Tips and Tricks to Get Homeschool Kids Writing More

With the influx of families switching to homeschooling—in all its many stripes—this fall, home learning chat threads everywhere are exploding with questions and aha moments. There’s a lot of “It turns out my kid actually loves math” and “How many hours a day do I really need to spend on this?” going around right now. But aside from these two, the one struggle I continuously see parents facing is that of teaching their kids to write. 

Even, perhaps—dare they hope for it—inspiring a love of writing in their children.

Tips and Tricks to Get Homeschool Kids Writing More

Whether your child’s struggles with writing are a new discovery for you or you’ve been fighting to get them to hold a pencil since Pre-K, I hope the tips and tricks in this post will help both of you relax more when it comes to writing and let the natural progression run its course.

Writing Requires a Complex Set of Skills

Before we can address the causes of or solutions to a child’s lack of enthusiasm for writing, we must first define what we mean by writing

When we talk about a child struggling with writing, we need to find out whether they’re struggling with the physical act of printing, as in forming the letters with a pencil or pen, or the creative act of writing, as in formulating ideas and translating them into some form of written communication. 

It’s really important to remember that writing is actually a whole set of skills, and the key is to work on each skill independently. Coming up with ideas and learning to express them requires a different skill set than actually printing or handwriting. And of course, organizing thoughts into sentences and paragraphs is a whole other matter. The best way to help your child progress is to take it slow and work on just one thing at a time.

Imagine you are trying to learn to drive a car. You’ve never been in a car before, you have no idea how they work. You don’t know about the rules of the road or the meaning of any street sign. You were given no driving manual. 

Somebody told you to get into the driver’s seat and put your hands on the wheel. They gave you step-by-step instructions on how to put on your seatbelt, turn the car on, shift into drive, shoulder check, and pull out into traffic. 

Just when you think you’re starting to get the hang of it, they start yelling at you that you drove through a stop sign. Then they’re frustrated that you missed a turn. When you try to take the next turn, they get upset with you for forgetting to signal. 

As you’re trying to take all of this in and avoid causing an accident, they start pointing out all the street signs while simultaneously explaining how to do an oil change. 

Wouldn’t you want to give up? Slam your hand on the steering wheel and scream, “Enough already! I’m no good at this and I don’t want to do it anymore”?

I think that’s what it’s like when we try to teach kids all of the building blocks of writing at the same time. We’re trying to stuff in printing, spelling, grammar, and composition all into one lesson, and it’s Just. So. Frustrating. 

If you find yourself falling into this trap, take a step back and remember that what your kid is doing is amazing. They’re learning a difficult new skill, and they’re processing an abundance of information at the same time. Praise their efforts, no matter how diminutive the results may seem to you. For them, it may be a big accomplishment. 

Now that we’ve got that out of the way, let’s look at some hands-on ways you can identify which part of the writing process they’re struggling with and tackle each part directly. 

Identifying Your Child’s Writing Challenges

Depending on the age of your child, you may or may not struggle to identify which parts of the writing process they’re struggling with. If they’re on the younger side (8 and under, say), they likely need a decent amount of help with each part. 

If they’re older, they may have confidence in one area, such as printing, but may be struggling to come up with ideas or organize their thoughts. Or, conversely, they may have tons of ideas, but they’re getting frustrated because their hand can’t move as quickly as their mind can.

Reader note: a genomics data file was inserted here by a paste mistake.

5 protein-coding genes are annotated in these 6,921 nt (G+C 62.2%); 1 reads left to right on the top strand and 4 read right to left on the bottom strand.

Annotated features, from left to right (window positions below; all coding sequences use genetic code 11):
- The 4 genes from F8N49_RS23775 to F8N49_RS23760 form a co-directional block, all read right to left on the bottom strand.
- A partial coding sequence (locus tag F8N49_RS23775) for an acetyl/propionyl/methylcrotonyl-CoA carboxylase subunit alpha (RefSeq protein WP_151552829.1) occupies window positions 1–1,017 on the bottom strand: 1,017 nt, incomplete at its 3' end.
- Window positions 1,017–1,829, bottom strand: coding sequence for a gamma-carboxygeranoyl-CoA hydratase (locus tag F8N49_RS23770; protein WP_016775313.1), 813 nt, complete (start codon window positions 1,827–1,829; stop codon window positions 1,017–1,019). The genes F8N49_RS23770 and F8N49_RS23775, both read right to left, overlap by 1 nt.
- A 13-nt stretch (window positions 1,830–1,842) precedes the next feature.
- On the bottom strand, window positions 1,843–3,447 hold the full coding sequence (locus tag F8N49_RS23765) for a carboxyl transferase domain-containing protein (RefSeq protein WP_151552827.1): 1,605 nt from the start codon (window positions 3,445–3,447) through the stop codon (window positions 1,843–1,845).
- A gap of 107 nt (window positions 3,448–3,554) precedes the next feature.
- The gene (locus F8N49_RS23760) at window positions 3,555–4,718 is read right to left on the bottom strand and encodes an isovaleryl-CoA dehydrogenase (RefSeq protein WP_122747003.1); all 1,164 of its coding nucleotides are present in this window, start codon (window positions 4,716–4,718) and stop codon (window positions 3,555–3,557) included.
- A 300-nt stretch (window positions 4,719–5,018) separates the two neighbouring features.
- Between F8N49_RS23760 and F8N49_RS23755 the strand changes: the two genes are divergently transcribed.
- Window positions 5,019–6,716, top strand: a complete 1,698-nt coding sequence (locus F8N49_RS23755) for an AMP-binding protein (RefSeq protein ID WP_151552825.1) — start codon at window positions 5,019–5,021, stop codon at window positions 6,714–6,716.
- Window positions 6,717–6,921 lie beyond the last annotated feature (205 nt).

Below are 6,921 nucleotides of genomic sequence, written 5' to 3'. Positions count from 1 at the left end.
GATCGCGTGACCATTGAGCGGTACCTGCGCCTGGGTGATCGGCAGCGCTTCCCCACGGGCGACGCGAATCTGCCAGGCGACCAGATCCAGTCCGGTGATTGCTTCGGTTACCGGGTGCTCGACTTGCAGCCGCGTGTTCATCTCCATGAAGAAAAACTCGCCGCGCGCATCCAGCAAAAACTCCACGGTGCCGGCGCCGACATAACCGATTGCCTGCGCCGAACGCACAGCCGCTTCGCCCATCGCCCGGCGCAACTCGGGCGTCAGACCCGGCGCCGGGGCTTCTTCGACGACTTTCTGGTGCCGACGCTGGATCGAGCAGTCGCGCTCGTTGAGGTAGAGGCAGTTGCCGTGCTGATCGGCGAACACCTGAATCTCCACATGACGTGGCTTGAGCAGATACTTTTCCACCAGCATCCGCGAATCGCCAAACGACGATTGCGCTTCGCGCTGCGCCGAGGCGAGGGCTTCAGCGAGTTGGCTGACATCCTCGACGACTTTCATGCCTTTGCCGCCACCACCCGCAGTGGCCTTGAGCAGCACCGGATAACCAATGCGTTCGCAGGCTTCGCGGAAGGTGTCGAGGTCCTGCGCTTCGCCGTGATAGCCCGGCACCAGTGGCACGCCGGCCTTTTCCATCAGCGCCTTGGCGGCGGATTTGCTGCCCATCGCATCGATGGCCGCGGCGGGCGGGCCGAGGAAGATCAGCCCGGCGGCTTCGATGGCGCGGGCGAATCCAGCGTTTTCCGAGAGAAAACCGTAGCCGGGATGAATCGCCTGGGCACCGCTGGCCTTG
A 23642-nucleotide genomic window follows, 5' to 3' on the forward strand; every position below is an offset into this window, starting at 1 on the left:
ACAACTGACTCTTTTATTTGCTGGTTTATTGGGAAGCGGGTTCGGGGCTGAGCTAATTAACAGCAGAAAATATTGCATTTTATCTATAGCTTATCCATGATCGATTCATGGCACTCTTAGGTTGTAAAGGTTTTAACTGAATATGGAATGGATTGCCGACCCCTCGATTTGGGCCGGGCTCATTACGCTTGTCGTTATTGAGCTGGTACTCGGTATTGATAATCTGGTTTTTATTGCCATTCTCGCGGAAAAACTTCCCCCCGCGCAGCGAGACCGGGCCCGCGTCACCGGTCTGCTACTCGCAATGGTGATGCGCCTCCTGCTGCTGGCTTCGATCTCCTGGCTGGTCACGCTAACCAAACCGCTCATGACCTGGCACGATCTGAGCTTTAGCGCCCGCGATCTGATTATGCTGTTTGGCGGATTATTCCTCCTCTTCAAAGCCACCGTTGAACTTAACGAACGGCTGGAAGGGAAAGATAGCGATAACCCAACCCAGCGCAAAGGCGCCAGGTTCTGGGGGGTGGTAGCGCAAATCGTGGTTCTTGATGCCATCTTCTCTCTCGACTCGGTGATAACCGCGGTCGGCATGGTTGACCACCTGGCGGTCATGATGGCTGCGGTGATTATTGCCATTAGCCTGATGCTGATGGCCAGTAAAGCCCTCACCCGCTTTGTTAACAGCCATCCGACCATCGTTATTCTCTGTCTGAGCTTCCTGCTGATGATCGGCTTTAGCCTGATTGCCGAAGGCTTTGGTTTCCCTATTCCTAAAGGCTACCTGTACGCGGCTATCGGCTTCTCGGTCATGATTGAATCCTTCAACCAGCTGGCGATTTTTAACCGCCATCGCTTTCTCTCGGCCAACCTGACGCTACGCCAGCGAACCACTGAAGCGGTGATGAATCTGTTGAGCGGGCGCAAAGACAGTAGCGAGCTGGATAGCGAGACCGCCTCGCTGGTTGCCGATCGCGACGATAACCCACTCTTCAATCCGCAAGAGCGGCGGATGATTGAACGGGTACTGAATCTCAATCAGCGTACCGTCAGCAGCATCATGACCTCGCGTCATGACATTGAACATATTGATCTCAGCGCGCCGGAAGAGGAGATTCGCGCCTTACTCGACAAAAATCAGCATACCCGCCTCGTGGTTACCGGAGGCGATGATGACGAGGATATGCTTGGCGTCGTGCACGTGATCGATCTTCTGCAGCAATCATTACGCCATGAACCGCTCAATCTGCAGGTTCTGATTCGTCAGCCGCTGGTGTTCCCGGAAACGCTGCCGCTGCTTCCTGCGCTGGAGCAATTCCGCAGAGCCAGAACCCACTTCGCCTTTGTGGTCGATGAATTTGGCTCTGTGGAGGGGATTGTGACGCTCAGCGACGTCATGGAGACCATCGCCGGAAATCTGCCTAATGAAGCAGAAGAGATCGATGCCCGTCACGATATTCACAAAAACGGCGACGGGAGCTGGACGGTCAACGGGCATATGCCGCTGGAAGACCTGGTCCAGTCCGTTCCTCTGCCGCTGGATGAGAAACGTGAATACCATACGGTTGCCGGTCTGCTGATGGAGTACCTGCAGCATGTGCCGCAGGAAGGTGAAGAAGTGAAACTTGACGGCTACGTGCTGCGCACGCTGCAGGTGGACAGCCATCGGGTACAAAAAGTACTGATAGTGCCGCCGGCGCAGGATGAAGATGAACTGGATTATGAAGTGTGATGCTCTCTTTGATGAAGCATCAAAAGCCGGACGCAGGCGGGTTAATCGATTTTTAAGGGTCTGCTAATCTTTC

But how do you know for sure?

I would suggest that you isolate each skill and test it out to see where frustrations arise. This could indicate a gap that needs to be addressed. 

  • To test printing or handwriting skills, have your child do some copywork. Try to have them do one sentence per grade level. So, for kindergarten or grade one, try to have them copy one sentence. For grade eight, have them copy eight sentences. I love to create customized copywork pages for my children on this handwriting practice site. I find they’re much more likely to enjoy the copywork if I’ve tailored it to their interests. You can choose a quote from a favorite book or simply write down what they are doing that day. 
  • To test spelling or grammar skills, you can do one or more placement tests to figure out what level they’re at. Grab a free spelling placement test and follow the instructions. You can then purchase the corresponding spelling lists and flashcards very inexpensively here
  • To test your child’s ability to formulate ideas and communicate them, do a dictation exercise. Ask them a specific question and have them give you the answer orally while you act as their scribe. For example, “Tell me a story about a cat that can fly,” “Describe your favorite place to me,” “Tell me the steps you would take to make your favorite snack.” If they get stuck, ask them questions to elicit further details.

Try to make these “tests” feel like fun activities rather than examinations. You and your child are partners in the joint effort of improving their writing skills, and defining a baseline is always the first step in a successful initiative—just don’t make them feel like they’re on trial. 

If it feels too serious, do a role reversal and let them quiz you too!

Tips and Tricks for Improving Printing

Custom Printing Sheets

As mentioned above, custom printing pages are one of my favorite ways to practice printing skills. I love that you can customize them to fit your needs, which will change over time. 

You can start with tracing and then move into printing and, finally, handwriting. Here’s how you might progress over a period of weeks, months, or even years. 

  1. Visit
  2. Select Print Handwriting Practice (or one of the other two options if your child is more advanced).
  3. Give the page a title. 
  4. Type any instructions you want your child to follow. (For example, if you won’t be sitting with them while they do the sheets, you might type something like “Trace each word,” or “Copy each line of text. Make sure to leave a space between each word.”
  5. Select a line height. Start with ½ inch and work your way up or down as needed.
  6. Click on the word Writing to select the Guides settings. 
  7. Click on the word solid to select the Letters settings. 
  8. Choose single-line spacing for tracing sheets or double-line spacing for copy sheets.